Argentina - Fuerza Aérea Argentina
The Argentinean Air Force had been looking for a replacement of its old Mirage III intercept and attack aircraft for some time. Considering the great financial problems the country has faced the last years, these plans have been put on hold. The Argentinean Air Force is considering to buy up to 48 fighter aircraft.
In May of 2006 the Argentinian Chief of Staff stated that the F-16 wasn't in the running - although a DSCA document exists referring to 36 single seat and 6 double seat models under a program called 'Peace Condor' - for this fighter bid since Argentinian airstrips have traditionally a lot of durt and stones on them so the lower intake would be a high risk for FOD. Probably the Argentinians will go for the Mirage 2000 just as its neighbour Brazil. A decision hasn't been taken up to now.
Austria - Österreichische LuftstreitkräFTE
Lockheed had proposed the F-16C/D to the Austrian air division, who needed an urgent replacement for its obsolete Draken interceptor aircraft. An F-16 had even been painted with Austrian roundels, just to show how handsome it would look. Austria also considered the Saab JAS-39 Gripen, Dassault Mirage 2000-5, Boeing/MDD F/A-18C/D, the Eurofighter Typhoon and an export variant of the MiG-29. The Rafale was not being considered.
After a round of talks with the different manufacturers, the Austrian government finally decided to purchase 18 Eurofighter Typhoon fighters to update their air defenses. After major flooding occurred in 2002, this decision was put on hold, but in 2003 the finla go-ahead of the project was announced.
Brazil - Força Aérea Brasileira
Brazil was looking for a first batch of 12 to 24 fighter aircraft, in order to replace the aging Mirage III fleet. The bid was put on hold in January 2003 but taken up again in October of that year.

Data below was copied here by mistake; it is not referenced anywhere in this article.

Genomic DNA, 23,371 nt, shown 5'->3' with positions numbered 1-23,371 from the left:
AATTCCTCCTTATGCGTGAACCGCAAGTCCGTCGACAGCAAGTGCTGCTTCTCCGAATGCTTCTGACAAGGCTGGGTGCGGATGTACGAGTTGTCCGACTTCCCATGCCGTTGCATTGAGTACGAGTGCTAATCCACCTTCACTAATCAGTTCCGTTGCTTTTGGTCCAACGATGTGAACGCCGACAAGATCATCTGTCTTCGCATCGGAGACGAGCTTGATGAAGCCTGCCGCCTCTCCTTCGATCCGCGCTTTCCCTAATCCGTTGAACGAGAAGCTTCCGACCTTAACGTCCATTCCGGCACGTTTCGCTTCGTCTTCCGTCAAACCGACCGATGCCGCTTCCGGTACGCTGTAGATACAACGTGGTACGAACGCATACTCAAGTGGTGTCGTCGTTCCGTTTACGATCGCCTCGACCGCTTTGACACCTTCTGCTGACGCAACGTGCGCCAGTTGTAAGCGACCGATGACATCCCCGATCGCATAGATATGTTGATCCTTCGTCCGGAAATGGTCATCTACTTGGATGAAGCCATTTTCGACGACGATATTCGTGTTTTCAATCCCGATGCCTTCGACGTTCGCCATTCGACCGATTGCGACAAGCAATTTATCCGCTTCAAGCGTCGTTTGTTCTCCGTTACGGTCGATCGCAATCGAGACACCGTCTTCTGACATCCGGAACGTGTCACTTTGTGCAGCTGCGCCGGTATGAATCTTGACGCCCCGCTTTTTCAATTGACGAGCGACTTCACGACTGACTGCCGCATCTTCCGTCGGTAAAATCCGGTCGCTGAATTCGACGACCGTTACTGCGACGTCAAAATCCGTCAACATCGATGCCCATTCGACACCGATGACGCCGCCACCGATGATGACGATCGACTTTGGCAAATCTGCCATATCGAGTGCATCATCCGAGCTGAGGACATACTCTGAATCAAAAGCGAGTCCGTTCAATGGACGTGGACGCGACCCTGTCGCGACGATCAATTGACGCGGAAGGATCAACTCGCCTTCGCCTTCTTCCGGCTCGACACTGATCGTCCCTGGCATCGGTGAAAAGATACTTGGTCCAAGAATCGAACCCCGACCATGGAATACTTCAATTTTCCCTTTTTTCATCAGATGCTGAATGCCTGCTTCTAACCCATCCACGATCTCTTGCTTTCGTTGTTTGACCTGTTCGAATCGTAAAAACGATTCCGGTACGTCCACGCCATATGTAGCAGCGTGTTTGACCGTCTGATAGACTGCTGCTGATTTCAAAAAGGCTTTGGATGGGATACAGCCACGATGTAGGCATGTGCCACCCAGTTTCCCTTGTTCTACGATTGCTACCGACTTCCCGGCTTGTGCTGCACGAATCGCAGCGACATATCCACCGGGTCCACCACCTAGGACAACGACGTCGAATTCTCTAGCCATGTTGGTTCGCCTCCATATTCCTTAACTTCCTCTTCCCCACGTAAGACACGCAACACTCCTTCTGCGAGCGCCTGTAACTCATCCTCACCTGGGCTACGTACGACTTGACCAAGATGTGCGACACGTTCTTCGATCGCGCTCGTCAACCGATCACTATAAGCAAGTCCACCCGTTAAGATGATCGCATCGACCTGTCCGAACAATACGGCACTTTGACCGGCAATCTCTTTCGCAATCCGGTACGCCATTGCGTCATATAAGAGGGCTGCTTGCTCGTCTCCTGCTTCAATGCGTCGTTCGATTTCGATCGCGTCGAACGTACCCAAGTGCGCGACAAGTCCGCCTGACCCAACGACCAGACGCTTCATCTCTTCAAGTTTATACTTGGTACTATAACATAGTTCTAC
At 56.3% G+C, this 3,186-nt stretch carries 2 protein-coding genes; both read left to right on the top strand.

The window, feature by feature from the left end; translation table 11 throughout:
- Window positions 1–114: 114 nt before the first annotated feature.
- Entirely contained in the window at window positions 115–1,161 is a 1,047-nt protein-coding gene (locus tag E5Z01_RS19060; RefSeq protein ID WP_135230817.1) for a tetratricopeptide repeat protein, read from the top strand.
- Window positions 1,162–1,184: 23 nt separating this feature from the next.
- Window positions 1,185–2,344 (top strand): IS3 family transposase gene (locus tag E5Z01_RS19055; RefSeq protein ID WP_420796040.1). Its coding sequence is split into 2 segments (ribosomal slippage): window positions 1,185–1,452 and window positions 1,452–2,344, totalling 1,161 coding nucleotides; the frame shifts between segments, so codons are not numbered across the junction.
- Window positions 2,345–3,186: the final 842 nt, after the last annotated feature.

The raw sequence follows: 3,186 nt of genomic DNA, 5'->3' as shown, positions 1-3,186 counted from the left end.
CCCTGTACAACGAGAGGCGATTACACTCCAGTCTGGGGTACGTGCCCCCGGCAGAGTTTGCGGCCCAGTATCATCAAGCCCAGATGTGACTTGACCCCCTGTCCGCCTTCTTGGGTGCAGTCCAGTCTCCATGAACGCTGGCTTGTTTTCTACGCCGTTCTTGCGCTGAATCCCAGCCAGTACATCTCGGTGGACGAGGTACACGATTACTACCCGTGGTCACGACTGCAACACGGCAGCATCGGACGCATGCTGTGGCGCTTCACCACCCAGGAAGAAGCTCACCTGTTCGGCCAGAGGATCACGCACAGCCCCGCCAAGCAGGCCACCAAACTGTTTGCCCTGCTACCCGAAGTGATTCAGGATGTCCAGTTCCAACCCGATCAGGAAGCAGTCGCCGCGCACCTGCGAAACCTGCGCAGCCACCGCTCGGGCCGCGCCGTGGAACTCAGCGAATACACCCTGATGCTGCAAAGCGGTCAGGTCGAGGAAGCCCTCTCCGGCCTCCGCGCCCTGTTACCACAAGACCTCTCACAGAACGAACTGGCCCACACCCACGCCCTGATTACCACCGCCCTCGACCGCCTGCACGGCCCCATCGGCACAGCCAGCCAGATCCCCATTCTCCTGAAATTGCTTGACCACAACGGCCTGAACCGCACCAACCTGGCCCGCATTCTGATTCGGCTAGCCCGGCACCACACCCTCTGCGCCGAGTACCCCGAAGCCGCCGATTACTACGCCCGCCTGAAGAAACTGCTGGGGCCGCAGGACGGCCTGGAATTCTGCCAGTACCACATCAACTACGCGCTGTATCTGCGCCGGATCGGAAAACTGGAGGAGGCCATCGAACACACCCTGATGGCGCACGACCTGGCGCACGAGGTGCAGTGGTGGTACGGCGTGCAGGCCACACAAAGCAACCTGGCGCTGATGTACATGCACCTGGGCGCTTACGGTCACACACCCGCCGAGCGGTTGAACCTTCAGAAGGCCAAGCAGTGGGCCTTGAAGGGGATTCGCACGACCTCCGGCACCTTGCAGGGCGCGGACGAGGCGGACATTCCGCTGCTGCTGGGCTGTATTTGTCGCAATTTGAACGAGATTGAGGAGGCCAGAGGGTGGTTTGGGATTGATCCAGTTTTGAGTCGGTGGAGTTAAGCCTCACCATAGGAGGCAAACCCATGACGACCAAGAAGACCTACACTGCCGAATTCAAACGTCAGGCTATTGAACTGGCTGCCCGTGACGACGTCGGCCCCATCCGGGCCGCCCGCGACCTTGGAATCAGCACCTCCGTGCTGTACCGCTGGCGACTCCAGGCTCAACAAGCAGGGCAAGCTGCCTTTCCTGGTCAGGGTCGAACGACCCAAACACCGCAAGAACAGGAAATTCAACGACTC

Brazil would choose from the Lockheed-Martin F-16C/D, the Swedish JAS-39 Gripen, the Russian build Su-35, and finally the Dassault Mirage 2000BR. The latter teamed up with the domestic aircraft manufacturer Embraer to take a chance at the bid.
In February of 2005 the Brazilean government once again abandonned its plans for the Air Force upgrade. The bidding process was canceled because technological advancements would have rendered the aircraft being considered obsolete, the Air Force said in a statement.
Ultimately the Brazilean government decided to purchase 12 second-hand Mirage 2000 fighters from France.
Canada - Canadian Forces Air Command
The initial offer General Dynamics made was for the purchase of up to 177 F-16s. The final decision had to be made between the F-16 and the F/A-18 - odd enough the same decision that had to be made in the original USAF fighter competition between the YF-16 and the YF-17 (the F/A-18s predeseccor). Ultimately the Candian government opted to buy 138 F/A-18s, mainly because this aircraft was bigger and had two engines giving a supposedly better survival rate with engine failure (a theory that has proved inadiquate over the years).
Croatia - Hrvatsko Ratno Zrakoplovstvo
Rumor has it that Croatia is looking to replace its MiG-21bis force with a modern fighter, preferably the F-16. In the late nineties a couple of Aviano based USAF F-16C's performed a series of demonstration flights in Croatia to back a possible sale of F-16s to that country.
In July of 2017 the Croatian MoD announced it had restarted the MiG-21 replacement procurement program and issued a request for proposals for up to 12 aircraft to five countries: Greece, Israel and the United States for the General Dynamics F-16 Fighting Falcon, Sweden for the Saab JAS 39 Gripen, and South Korea for the KAI T-50 Golden Eagle.
In November of 2017 Croatian media announced the offers from Sweden for the Saab JAS 39 Gripen and Israel for a mixed-fleet of A/B and C/D General Dynamics F-16 Fighting Falcon variants had been downselect from the four received letters of intent.
On March 29th, 2018 the Croatian government unanimously adopted a decision on the procurement of 12 F-16 C/D Barak block 30 aircraft from Israel for 2.9 billion kunas (around €420 million). Besides 12 jets, Croatia will get two flight simulators, training for its pilots and maintenance staff in Israel, aircraft weapons, a package of spare parts and equipment for ground support, infrastructure construction and adaptation, and three years of support, including the presence of Israeli instructors in Croatia. The first two jets are expected to be delivered in 2020, and the rest by 2022.